Summer is here and so is the June July issue of MOM Magazine

Check out Cover MOM, Joy Dawson, plus our Road Trip Survival Guide, strawberry recipes and more.


Summer Safety Tips

The experts at Santiam Hospital share their tips for a healthy and safe summer.



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The April/May issue is here featuring Cover MOM, Ashley Zapien. Plus we've got grown up mac & cheese recipes, thrift store transformations and more. Pick up a copy today.

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Taming your clutter

Get control of your clutter with this five step plan from Santiam Hospital.

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The Feb/March issue is here

Pick up a copy of the latest issue of MOM featuring Cover MOM Buffy Shinn, birthday party ideas, decadent chocolate recipes and more.

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Manage holiday leftovers

The experts at Santiam Hospital share some great tips for managing all those holiday leftovers.


Holiday dental care

Protect your teeth from all of those holiday treats with this advice from Healthy Smiles Family Dentistry.


Don't miss the Holiday issue of MOM Magazine

The latest issue of MOM Magazine is out now featuring Cover MOM, Marjorie Dudley, cookie decorating tips, our annual gift guide and more. Pick up a copy today or click below to view the issue.


Avoid the fall blues

Minimize holiday stress with these tips from Santiam Hospital.

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USDA Nutrition Program fuels healthy growth and supports academic performance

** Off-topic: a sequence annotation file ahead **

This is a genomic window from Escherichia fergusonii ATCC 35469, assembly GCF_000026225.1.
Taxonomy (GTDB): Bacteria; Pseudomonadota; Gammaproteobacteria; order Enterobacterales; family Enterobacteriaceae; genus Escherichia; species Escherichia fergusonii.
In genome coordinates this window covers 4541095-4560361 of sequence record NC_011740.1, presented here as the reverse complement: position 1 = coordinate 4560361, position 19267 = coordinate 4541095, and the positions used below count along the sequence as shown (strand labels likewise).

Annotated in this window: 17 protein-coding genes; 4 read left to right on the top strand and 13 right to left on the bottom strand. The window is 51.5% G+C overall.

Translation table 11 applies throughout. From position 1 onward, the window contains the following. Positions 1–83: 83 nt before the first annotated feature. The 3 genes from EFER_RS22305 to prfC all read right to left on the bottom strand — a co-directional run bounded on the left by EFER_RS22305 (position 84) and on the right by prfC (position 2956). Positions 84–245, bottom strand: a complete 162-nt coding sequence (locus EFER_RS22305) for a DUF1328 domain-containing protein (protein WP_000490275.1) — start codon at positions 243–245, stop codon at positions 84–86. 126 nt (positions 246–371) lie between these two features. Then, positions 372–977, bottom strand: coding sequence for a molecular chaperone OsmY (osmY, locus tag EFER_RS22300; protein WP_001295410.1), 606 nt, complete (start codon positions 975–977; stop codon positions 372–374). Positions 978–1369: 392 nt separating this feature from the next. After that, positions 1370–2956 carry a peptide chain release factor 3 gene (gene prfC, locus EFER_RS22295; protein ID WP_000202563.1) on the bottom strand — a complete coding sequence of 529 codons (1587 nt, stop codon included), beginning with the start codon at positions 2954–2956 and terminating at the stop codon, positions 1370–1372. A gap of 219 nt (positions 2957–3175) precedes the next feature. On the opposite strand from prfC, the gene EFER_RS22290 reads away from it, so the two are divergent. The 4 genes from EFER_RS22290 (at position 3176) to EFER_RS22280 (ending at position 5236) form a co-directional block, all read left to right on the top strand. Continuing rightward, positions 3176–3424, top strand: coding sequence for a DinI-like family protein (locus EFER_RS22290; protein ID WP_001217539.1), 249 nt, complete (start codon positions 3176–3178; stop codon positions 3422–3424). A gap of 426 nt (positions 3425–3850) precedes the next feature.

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Supporting healthy bodies and brains

Most people think the WIC (Women, Infants, and Children) program only provides free food for low-income families. But did you know that it is actually a nutrition program developed and sponsored by the USDA (United States Department of Agriculture)?

The program's goal is to help parents feed their kids nutritious foods. Healthy foods mean healthy bodies and brain development. The USDA knows that super foods like fresh fruits and vegetables, milk, peanut butter, fish, eggs, tofu, beans and lentils, and whole grains provide the best fuel for families, and especially to growing kids.

Hunger, food insecurity, and academics

According to the American Psychological Association, hunger and "food insecurity" affect kids' academic performance.1 Food insecurity is when consistent access to adequate food is limited by a lack of money and other resources at times during the year.

These kids are not just distracted by hunger and food insecurity-they also suffer academically and psychologically. And research shows that participation in WIC can not only improves kids' health, but it has academic benefits, too.2

Supporting education through nutrition

Your child may be in a classroom with children who are hungry or dealing with food insecurity. This affects the whole class. But when all the kids in a classroom are full and focused, it benefits all the students around them. They can all get to the task at hand-learning about the world.

This is just one of the ways WIC makes a difference-not just one family at a time, but whole classrooms at a time.

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You might be surprised to learn that you qualify for this program. And it isn't just about food. You can support local farmers markets, get delicious recipes, and even get your kids involved with fun activities and exercises.

Even better, Oregon WIC now has benefits loaded onto handy cards that you swipe just like a debit card. Getting healthy foods for your growing kids is now easier than ever.

It's about more than food. It's about healthy families and healthy communities.

Learn more about WIC and see if you qualify at

This institution is an equal opportunity provider. Oregon WIC does not discriminate.